“When you unleash the power of the private sector, you are able to create Medicaid plans that tailor themselves not to the needs of the bureaucrats, but to the needs of the Medicaid patients themselves,” Herrera said.
Aside from MCOs and ACOs, Florida has specialty plans for foster care, HIV/AIDS, and severe mental health needs.
“The more Medicaid plans that you have in your reform, the more you have leverage over them. When you have fewer plans, the more they have leverage over you as the lawmaker,” Herrera said.
She also encouraged lawmakers to weed out enrollment fraud aggressively, noting it costs taxpayers millions of dollars while depriving eligible recipients of services.
Kansas had a $500 million deficit in 2010, had raised taxes and cut its budget, with a Medicaid program growing by nearly 10 percent a year, Colyer said. The legislature then created KanCare.
KanCare’s three insurer-led programs were not allowed to cut provider rates, Medicaid recipients, or level of services, had to contain costs, and focus on improving outcomes for the most costly patients, he said.
In North Carolina, hospitals, physicians, and professional organizations adamantly oppose MCOs. Gov. Pat McCrory and Department of Health and Human Services Secretary Aldona Wos want to let providers create their own networks under the ACO model.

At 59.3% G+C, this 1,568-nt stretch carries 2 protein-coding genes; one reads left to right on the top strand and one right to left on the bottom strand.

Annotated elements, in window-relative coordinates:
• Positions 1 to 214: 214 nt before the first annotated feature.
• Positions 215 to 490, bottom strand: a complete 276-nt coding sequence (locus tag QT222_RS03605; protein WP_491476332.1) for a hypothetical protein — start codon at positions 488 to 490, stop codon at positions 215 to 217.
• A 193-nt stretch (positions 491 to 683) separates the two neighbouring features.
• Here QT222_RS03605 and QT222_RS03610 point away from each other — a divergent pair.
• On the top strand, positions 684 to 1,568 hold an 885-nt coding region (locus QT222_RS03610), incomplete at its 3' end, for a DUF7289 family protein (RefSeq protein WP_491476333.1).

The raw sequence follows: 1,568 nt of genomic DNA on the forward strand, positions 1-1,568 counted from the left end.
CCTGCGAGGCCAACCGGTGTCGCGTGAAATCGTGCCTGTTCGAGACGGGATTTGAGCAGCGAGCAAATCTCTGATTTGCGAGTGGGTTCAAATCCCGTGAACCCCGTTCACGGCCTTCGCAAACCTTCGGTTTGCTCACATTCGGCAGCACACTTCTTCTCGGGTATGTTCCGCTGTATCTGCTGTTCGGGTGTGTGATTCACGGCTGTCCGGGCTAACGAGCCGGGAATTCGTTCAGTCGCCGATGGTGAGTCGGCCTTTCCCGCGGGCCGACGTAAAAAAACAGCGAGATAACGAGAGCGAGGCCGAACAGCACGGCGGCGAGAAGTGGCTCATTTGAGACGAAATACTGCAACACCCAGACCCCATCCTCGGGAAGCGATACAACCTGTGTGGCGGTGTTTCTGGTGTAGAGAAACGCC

Conversely, in Kansas, hospitals and doctors supported the coordinated care reforms. In Florida, the hospitals were on board with change, but doctors took longer to convince for fear their rates would be cut.
Ironically, Levine said, the managed Medicaid programs were able to pay higher rates than ACO models, and participating doctors could negotiate rates rather than the government-set rates of ACOs.
“Over time the hospital provider networks found they couldn’t achieve the same savings as the MCOs,” so they developed relationships to split services, Levine said.
North Carolina has great hospitals, “but just because you’re a great hospital doesn’t mean you’re a great insurance company. You have to invest a lot of capital and a lot of human resources into creating something that the market has already created” at a cost of billions of dollars, Levine said.
“I promise you,” he said, “good providers, good hospitals, and doctors that work together with the payers, they find ways to be very successful in that model.”